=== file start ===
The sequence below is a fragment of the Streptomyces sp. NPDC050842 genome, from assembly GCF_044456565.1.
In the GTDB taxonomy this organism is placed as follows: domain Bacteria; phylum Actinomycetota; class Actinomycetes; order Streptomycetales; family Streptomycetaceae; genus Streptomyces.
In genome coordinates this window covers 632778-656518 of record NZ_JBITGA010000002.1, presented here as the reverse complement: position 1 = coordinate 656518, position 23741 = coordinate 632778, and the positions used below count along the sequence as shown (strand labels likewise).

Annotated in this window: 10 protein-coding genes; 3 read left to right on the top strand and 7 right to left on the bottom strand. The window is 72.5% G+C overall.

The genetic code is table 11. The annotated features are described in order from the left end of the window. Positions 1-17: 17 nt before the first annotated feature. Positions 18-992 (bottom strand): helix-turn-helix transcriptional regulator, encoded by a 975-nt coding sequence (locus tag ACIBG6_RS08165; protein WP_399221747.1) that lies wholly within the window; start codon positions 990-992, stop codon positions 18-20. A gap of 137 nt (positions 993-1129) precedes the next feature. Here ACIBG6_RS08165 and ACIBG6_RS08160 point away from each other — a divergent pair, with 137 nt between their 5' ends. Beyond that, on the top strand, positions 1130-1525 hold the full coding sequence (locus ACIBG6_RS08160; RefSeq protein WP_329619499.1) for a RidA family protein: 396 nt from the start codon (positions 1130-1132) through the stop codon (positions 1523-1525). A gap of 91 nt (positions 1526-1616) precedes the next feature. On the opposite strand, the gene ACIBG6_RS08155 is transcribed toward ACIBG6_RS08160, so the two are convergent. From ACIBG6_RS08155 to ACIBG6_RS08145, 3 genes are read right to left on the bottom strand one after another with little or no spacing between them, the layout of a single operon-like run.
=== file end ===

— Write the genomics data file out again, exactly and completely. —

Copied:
The sequence below is a fragment of the Streptomyces sp. NPDC050842 genome, from assembly GCF_044456565.1.
In the GTDB taxonomy this organism is placed as follows: domain Bacteria; phylum Actinomycetota; class Actinomycetes; order Streptomycetales; family Streptomycetaceae; genus Streptomyces.
In genome coordinates this window covers 632778-656518 of record NZ_JBITGA010000002.1, presented here as the reverse complement: position 1 = coordinate 656518, position 23741 = coordinate 632778, and the positions used below count along the sequence as shown (strand labels likewise).

Annotated in this window: 10 protein-coding genes; 3 read left to right on the top strand and 7 right to left on the bottom strand. The window is 72.5% G+C overall.

The genetic code is table 11. The annotated features are described in order from the left end of the window. Positions 1-17: 17 nt before the first annotated feature. Positions 18-992 (bottom strand): helix-turn-helix transcriptional regulator, encoded by a 975-nt coding sequence (locus tag ACIBG6_RS08165; protein WP_399221747.1) that lies wholly within the window; start codon positions 990-992, stop codon positions 18-20. A gap of 137 nt (positions 993-1129) precedes the next feature. Here ACIBG6_RS08165 and ACIBG6_RS08160 point away from each other — a divergent pair, with 137 nt between their 5' ends. Beyond that, on the top strand, positions 1130-1525 hold the full coding sequence (locus ACIBG6_RS08160; RefSeq protein WP_329619499.1) for a RidA family protein: 396 nt from the start codon (positions 1130-1132) through the stop codon (positions 1523-1525). A gap of 91 nt (positions 1526-1616) precedes the next feature. On the opposite strand, the gene ACIBG6_RS08155 is transcribed toward ACIBG6_RS08160, so the two are convergent. From ACIBG6_RS08155 to ACIBG6_RS08145, 3 genes are read right to left on the bottom strand one after another with little or no spacing between them, the layout of a single operon-like run.